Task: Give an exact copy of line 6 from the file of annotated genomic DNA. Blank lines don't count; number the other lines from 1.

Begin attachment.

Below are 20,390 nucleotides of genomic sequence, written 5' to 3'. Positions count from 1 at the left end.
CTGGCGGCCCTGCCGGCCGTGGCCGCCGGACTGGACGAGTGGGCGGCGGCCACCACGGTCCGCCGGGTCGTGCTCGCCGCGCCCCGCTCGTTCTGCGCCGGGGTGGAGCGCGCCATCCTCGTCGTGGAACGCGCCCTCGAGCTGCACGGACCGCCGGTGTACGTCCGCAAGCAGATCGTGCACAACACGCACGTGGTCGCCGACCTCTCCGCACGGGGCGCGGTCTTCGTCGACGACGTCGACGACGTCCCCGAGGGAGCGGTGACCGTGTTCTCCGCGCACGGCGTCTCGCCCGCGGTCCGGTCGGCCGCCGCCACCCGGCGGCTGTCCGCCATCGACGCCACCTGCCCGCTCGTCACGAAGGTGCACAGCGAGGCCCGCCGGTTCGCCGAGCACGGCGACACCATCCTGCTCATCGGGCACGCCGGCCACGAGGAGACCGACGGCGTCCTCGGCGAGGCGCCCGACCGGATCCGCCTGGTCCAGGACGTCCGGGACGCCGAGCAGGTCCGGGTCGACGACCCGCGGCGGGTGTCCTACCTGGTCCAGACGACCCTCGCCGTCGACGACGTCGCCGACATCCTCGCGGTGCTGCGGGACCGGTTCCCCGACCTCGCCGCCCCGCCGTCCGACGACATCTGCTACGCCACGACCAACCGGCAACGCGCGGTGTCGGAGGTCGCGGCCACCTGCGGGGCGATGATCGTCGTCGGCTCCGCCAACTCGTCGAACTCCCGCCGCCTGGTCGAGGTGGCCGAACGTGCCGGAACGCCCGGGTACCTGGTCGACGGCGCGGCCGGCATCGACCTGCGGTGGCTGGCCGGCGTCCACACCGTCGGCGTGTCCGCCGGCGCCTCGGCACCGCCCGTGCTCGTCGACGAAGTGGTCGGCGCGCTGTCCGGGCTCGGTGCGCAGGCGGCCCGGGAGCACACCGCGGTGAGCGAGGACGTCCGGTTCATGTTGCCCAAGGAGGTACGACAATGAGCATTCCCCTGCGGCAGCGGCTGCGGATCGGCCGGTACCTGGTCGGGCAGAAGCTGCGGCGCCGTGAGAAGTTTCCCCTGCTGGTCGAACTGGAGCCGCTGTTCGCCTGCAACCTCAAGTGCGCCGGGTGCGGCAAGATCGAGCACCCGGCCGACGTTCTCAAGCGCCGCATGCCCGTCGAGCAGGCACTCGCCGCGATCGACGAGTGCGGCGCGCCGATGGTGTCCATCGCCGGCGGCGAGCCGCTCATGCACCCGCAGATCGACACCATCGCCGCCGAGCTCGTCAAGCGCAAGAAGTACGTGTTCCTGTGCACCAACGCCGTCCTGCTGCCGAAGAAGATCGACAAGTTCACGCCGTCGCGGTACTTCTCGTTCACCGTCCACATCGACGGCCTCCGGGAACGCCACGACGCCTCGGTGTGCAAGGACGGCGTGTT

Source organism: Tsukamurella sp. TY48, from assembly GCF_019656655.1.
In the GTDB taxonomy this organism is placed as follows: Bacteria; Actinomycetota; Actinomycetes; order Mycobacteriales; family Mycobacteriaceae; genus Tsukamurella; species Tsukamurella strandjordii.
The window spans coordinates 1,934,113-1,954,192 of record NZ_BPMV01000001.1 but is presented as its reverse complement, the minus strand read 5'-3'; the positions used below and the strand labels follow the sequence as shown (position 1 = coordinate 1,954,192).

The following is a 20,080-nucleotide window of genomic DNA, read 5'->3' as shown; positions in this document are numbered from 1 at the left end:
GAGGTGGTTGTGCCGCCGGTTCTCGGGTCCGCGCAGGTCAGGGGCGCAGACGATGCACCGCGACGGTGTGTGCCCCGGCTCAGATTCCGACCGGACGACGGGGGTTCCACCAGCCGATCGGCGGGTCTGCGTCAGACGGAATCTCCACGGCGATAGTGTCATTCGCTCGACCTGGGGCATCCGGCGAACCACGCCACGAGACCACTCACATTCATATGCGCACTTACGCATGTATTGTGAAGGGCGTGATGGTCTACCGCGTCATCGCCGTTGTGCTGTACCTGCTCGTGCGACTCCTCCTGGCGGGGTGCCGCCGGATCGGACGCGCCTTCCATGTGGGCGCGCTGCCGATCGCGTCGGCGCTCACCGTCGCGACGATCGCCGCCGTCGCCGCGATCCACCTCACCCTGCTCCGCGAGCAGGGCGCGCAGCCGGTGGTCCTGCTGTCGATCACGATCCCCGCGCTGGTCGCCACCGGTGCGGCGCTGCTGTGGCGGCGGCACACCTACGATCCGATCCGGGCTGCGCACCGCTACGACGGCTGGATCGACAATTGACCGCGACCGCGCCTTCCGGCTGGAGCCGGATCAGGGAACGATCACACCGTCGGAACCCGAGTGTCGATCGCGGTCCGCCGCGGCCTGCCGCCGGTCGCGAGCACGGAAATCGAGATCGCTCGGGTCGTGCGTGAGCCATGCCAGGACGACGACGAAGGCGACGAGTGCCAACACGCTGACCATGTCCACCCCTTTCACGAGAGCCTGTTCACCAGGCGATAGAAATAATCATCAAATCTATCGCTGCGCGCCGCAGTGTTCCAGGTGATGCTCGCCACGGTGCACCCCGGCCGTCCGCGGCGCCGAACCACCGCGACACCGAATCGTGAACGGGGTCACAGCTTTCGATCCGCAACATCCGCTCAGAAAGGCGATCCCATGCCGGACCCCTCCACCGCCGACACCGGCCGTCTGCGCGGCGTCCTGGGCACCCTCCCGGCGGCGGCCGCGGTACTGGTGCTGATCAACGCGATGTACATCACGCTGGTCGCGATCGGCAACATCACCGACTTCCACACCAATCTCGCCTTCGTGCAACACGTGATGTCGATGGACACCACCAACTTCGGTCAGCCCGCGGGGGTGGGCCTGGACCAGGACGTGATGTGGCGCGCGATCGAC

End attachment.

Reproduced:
The following is a 20,080-nucleotide window of genomic DNA, read 5'->3' as shown; positions in this document are numbered from 1 at the left end: